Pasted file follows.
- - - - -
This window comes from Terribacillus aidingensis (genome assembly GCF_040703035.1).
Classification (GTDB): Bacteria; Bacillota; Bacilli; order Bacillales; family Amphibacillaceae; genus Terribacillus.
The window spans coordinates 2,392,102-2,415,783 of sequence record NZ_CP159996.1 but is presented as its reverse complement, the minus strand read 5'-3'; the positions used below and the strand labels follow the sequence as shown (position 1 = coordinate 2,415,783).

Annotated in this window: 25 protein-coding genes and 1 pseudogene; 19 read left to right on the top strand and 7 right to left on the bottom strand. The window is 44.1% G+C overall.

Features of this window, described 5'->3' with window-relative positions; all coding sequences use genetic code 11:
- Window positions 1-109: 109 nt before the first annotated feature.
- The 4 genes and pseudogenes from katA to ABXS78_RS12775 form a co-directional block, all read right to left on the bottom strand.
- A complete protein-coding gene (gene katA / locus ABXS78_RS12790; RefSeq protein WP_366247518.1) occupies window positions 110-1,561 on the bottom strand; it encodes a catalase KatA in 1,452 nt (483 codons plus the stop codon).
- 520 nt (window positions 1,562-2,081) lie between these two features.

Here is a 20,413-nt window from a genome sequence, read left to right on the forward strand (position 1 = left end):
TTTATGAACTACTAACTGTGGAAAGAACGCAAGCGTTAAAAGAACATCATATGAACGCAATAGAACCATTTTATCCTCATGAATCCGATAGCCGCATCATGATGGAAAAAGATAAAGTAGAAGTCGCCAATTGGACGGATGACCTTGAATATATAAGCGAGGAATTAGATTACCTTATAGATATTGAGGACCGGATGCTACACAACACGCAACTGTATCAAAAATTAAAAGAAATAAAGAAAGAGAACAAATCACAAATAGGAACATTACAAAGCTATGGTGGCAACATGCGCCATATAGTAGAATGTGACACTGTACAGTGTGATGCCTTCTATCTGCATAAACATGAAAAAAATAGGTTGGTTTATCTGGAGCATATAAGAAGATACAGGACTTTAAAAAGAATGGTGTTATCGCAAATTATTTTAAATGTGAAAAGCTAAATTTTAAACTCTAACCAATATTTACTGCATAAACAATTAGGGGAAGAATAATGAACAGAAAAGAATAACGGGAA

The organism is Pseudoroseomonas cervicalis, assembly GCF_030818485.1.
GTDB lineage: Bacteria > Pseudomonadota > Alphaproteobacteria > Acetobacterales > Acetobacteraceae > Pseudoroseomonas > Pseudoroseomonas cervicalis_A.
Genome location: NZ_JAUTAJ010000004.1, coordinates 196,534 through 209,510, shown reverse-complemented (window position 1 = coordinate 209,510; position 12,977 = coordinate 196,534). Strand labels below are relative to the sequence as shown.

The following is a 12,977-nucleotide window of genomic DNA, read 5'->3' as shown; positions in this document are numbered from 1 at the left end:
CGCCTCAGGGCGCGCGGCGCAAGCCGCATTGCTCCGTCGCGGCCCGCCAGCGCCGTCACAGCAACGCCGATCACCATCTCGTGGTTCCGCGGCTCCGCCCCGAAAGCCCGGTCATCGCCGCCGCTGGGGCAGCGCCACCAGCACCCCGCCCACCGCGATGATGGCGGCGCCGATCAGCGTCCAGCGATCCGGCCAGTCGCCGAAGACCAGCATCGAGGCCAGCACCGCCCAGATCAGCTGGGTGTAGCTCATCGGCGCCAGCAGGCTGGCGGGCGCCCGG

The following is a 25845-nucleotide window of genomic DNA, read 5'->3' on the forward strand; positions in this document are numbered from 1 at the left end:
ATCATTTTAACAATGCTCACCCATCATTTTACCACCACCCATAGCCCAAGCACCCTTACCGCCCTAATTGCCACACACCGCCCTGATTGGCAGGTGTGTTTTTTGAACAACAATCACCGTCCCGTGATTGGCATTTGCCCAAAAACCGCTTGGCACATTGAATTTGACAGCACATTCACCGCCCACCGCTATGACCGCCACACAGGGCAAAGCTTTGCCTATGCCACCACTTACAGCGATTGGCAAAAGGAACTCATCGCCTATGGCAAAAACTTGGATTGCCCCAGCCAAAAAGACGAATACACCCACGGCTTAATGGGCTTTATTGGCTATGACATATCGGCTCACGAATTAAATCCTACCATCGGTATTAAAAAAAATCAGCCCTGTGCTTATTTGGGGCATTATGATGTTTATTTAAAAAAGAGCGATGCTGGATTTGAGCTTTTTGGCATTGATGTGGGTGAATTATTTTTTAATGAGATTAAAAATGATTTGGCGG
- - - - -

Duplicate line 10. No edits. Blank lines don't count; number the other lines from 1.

Here is a 20,413-nt window from a genome sequence, read left to right on the forward strand (position 1 = left end):